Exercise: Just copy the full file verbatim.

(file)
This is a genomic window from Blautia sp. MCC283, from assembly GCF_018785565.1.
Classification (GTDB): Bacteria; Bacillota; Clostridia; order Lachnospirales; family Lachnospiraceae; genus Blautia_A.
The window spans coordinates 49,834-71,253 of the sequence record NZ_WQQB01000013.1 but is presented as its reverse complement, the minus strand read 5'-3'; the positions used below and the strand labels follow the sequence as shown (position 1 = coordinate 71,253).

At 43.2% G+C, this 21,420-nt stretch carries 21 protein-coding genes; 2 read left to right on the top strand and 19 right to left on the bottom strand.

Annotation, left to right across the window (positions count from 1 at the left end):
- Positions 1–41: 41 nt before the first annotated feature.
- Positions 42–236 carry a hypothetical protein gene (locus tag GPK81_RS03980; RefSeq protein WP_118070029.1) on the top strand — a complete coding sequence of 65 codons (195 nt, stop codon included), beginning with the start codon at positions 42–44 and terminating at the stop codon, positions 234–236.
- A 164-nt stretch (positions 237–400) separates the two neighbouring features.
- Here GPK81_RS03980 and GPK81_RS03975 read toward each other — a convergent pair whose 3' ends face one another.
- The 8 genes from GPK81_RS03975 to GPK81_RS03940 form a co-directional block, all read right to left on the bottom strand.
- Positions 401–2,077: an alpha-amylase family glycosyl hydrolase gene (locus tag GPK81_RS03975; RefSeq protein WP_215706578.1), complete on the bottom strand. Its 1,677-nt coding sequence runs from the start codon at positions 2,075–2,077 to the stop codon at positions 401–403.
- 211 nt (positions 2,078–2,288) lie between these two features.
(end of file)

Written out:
This is a genomic window from Blautia sp. MCC283, from assembly GCF_018785565.1.
Classification (GTDB): Bacteria; Bacillota; Clostridia; order Lachnospirales; family Lachnospiraceae; genus Blautia_A.
The window spans coordinates 49,834-71,253 of the sequence record NZ_WQQB01000013.1 but is presented as its reverse complement, the minus strand read 5'-3'; the positions used below and the strand labels follow the sequence as shown (position 1 = coordinate 71,253).

At 43.2% G+C, this 21,420-nt stretch carries 21 protein-coding genes; 2 read left to right on the top strand and 19 right to left on the bottom strand.

Annotation, left to right across the window (positions count from 1 at the left end):
- Positions 1–41: 41 nt before the first annotated feature.
- Positions 42–236 carry a hypothetical protein gene (locus tag GPK81_RS03980; RefSeq protein WP_118070029.1) on the top strand — a complete coding sequence of 65 codons (195 nt, stop codon included), beginning with the start codon at positions 42–44 and terminating at the stop codon, positions 234–236.
- A 164-nt stretch (positions 237–400) separates the two neighbouring features.
- Here GPK81_RS03980 and GPK81_RS03975 read toward each other — a convergent pair whose 3' ends face one another.
- The 8 genes from GPK81_RS03975 to GPK81_RS03940 form a co-directional block, all read right to left on the bottom strand.
- Positions 401–2,077: an alpha-amylase family glycosyl hydrolase gene (locus tag GPK81_RS03975; RefSeq protein WP_215706578.1), complete on the bottom strand. Its 1,677-nt coding sequence runs from the start codon at positions 2,075–2,077 to the stop codon at positions 401–403.
- 211 nt (positions 2,078–2,288) lie between these two features.